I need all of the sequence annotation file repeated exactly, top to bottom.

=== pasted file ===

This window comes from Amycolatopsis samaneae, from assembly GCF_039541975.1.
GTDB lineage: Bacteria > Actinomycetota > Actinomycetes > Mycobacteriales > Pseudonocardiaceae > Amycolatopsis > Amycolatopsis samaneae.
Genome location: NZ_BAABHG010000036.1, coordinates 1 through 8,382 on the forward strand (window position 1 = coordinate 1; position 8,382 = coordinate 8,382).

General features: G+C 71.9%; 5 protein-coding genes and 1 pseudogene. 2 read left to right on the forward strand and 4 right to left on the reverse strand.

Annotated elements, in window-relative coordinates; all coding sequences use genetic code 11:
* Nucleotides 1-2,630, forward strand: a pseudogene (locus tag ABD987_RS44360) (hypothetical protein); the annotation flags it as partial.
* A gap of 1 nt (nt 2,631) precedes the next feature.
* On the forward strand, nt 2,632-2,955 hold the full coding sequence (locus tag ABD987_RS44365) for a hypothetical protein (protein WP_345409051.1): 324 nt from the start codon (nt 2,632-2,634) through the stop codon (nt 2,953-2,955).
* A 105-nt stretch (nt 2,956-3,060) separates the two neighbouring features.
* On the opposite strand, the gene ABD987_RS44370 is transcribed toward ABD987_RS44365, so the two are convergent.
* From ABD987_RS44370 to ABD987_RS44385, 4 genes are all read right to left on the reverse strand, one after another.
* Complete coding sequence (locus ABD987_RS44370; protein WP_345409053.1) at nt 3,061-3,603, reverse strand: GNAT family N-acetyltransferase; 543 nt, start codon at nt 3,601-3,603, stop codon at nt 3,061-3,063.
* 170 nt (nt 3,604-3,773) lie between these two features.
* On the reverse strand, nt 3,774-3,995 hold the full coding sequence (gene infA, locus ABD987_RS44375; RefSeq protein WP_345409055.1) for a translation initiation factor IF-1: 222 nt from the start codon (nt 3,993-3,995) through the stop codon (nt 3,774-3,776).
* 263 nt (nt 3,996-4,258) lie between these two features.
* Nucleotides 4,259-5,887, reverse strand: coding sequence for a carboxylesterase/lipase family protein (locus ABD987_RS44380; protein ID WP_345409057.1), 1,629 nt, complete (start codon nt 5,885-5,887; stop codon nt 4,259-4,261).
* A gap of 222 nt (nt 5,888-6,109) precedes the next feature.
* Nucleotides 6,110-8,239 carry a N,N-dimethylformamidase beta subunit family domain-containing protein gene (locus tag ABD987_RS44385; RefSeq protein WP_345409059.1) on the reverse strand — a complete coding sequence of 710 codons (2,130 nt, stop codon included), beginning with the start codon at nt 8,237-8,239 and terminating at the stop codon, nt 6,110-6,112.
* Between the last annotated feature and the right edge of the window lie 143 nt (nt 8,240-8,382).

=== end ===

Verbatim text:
This window comes from Amycolatopsis samaneae, from assembly GCF_039541975.1.
GTDB lineage: Bacteria > Actinomycetota > Actinomycetes > Mycobacteriales > Pseudonocardiaceae > Amycolatopsis > Amycolatopsis samaneae.
Genome location: NZ_BAABHG010000036.1, coordinates 1 through 8,382 on the forward strand (window position 1 = coordinate 1; position 8,382 = coordinate 8,382).

General features: G+C 71.9%; 5 protein-coding genes and 1 pseudogene. 2 read left to right on the forward strand and 4 right to left on the reverse strand.

Annotated elements, in window-relative coordinates; all coding sequences use genetic code 11:
* Nucleotides 1-2,630, forward strand: a pseudogene (locus tag ABD987_RS44360) (hypothetical protein); the annotation flags it as partial.
* A gap of 1 nt (nt 2,631) precedes the next feature.
* On the forward strand, nt 2,632-2,955 hold the full coding sequence (locus tag ABD987_RS44365) for a hypothetical protein (protein WP_345409051.1): 324 nt from the start codon (nt 2,632-2,634) through the stop codon (nt 2,953-2,955).
* A 105-nt stretch (nt 2,956-3,060) separates the two neighbouring features.
* On the opposite strand, the gene ABD987_RS44370 is transcribed toward ABD987_RS44365, so the two are convergent.
* From ABD987_RS44370 to ABD987_RS44385, 4 genes are all read right to left on the reverse strand, one after another.
* Complete coding sequence (locus ABD987_RS44370; protein WP_345409053.1) at nt 3,061-3,603, reverse strand: GNAT family N-acetyltransferase; 543 nt, start codon at nt 3,601-3,603, stop codon at nt 3,061-3,063.
* 170 nt (nt 3,604-3,773) lie between these two features.
* On the reverse strand, nt 3,774-3,995 hold the full coding sequence (gene infA, locus ABD987_RS44375; RefSeq protein WP_345409055.1) for a translation initiation factor IF-1: 222 nt from the start codon (nt 3,993-3,995) through the stop codon (nt 3,774-3,776).
* 263 nt (nt 3,996-4,258) lie between these two features.
* Nucleotides 4,259-5,887, reverse strand: coding sequence for a carboxylesterase/lipase family protein (locus ABD987_RS44380; protein ID WP_345409057.1), 1,629 nt, complete (start codon nt 5,885-5,887; stop codon nt 4,259-4,261).
* A gap of 222 nt (nt 5,888-6,109) precedes the next feature.
* Nucleotides 6,110-8,239 carry a N,N-dimethylformamidase beta subunit family domain-containing protein gene (locus tag ABD987_RS44385; RefSeq protein WP_345409059.1) on the reverse strand — a complete coding sequence of 710 codons (2,130 nt, stop codon included), beginning with the start codon at nt 8,237-8,239 and terminating at the stop codon, nt 6,110-6,112.
* Between the last annotated feature and the right edge of the window lie 143 nt (nt 8,240-8,382).